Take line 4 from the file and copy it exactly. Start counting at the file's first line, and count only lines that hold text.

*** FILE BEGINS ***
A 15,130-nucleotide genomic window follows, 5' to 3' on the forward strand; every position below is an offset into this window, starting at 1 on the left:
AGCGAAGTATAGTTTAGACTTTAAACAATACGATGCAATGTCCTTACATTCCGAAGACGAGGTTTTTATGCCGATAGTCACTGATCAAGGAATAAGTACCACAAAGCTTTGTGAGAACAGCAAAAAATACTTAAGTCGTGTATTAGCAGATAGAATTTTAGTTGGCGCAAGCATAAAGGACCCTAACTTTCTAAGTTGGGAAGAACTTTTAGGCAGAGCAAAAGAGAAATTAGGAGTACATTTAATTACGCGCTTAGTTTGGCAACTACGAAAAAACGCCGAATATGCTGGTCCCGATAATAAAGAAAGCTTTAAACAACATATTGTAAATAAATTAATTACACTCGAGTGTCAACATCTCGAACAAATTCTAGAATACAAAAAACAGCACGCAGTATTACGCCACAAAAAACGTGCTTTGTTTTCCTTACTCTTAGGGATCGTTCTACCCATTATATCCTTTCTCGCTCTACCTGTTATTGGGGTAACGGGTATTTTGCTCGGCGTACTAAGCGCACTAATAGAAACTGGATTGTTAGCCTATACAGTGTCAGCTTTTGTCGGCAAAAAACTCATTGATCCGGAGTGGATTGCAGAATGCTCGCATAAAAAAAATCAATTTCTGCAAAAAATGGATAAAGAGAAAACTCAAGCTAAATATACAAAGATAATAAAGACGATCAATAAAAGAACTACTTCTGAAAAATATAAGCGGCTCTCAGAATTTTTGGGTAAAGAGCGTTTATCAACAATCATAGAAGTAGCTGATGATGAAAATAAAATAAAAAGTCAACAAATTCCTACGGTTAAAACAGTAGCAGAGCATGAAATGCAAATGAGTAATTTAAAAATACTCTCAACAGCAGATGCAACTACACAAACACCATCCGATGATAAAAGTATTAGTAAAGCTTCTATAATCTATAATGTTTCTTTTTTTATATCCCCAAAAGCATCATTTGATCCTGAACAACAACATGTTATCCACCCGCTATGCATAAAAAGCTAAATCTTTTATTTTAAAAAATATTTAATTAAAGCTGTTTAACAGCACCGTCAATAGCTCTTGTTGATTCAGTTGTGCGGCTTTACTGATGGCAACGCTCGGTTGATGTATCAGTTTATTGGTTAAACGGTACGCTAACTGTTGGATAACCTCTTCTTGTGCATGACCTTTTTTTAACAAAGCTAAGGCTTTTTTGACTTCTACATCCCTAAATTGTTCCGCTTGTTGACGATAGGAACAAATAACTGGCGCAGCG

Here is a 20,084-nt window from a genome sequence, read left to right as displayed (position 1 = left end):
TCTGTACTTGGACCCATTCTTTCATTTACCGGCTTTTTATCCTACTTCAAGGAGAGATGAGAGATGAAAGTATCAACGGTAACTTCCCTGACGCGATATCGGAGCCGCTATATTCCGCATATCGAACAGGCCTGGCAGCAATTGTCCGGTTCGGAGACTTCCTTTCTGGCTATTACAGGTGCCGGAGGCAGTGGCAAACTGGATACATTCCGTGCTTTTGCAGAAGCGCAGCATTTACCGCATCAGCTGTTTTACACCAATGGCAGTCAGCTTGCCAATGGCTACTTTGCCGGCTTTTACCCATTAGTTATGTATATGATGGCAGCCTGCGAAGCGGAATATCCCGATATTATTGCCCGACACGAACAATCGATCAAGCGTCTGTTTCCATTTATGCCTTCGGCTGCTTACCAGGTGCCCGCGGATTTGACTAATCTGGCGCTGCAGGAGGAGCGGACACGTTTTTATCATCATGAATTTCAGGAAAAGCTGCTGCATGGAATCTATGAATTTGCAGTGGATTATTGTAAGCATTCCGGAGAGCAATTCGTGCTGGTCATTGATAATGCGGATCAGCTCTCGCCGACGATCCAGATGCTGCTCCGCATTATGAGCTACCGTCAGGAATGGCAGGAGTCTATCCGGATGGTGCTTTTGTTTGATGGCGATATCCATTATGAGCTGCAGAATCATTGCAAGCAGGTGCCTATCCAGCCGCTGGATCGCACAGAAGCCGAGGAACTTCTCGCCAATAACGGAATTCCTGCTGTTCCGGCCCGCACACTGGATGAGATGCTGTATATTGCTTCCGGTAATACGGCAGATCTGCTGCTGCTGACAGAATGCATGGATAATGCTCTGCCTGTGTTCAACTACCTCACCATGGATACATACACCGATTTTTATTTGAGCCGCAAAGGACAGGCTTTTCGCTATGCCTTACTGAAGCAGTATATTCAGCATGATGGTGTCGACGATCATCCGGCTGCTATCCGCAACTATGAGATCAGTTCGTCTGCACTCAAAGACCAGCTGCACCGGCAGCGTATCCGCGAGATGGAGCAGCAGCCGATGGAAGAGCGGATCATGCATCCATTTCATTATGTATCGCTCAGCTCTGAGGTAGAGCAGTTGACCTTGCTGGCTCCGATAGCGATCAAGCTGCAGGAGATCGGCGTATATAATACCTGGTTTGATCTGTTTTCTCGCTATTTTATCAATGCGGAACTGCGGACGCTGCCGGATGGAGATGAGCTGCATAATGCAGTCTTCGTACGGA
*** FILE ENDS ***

TCTGTACTTGGACCCATTCTTTCATTTACCGGCTTTTTATCCTACTTCAAGGAGAGATGAGAGATGAAAGTATCAACGGTAACTTCCCTGACGCGATATCGGAGCCGCTATATTCCGCATATCGAACAGGCCTGGCAGCAATTGTCCGGTTCGGAGACTTCCTTTCTGGCTATTACAGGTGCCGGAGGCAGTGGCAAACTGGATACATTCCGTGCTTTTGCAGAAGCGCAGCATTTACCGCATCAGCTGTTTTACACCAATGGCAGTCAGCTTGCCAATGGCTACTTTGCCGGCTTTTACCCATTAGTTATGTATATGATGGCAGCCTGCGAAGCGGAATATCCCGATATTATTGCCCGACACGAACAATCGATCAAGCGTCTGTTTCCATTTATGCCTTCGGCTGCTTACCAGGTGCCCGCGGATTTGACTAATCTGGCGCTGCAGGAGGAGCGGACACGTTTTTATCATCATGAATTTCAGGAAAAGCTGCTGCATGGAATCTATGAATTTGCAGTGGATTATTGTAAGCATTCCGGAGAGCAATTCGTGCTGGTCATTGATAATGCGGATCAGCTCTCGCCGACGATCCAGATGCTGCTCCGCATTATGAGCTACCGTCAGGAATGGCAGGAGTCTATCCGGATGGTGCTTTTGTTTGATGGCGATATCCATTATGAGCTGCAGAATCATTGCAAGCAGGTGCCTATCCAGCCGCTGGATCGCACAGAAGCCGAGGAACTTCTCGCCAATAACGGAATTCCTGCTGTTCCGGCCCGCACACTGGATGAGATGCTGTATATTGCTTCCGGTAATACGGCAGATCTGCTGCTGCTGACAGAATGCATGGATAATGCTCTGCCTGTGTTCAACTACCTCACCATGGATACATACACCGATTTTTATTTGAGCCGCAAAGGACAGGCTTTTCGCTATGCCTTACTGAAGCAGTATATTCAGCATGATGGTGTCGACGATCATCCGGCTGCTATCCGCAACTATGAGATCAGTTCGTCTGCACTCAAAGACCAGCTGCACCGGCAGCGTATCCGCGAGATGGAGCAGCAGCCGATGGAAGAGCGGATCATGCATCCATTTCATTATGTATCGCTCAGCTCTGAGGTAGAGCAGTTGACCTTGCTGGCTCCGATAGCGATCAAGCTGCAGGAGATCGGCGTATATAATACCTGGTTTGATCTGTTTTCTCGCTATTTTATCAATGCGGAACTGCGGACGCTGCCGGATGGAGATGAGCTGCATAATGCAGTCTTCGTACGGA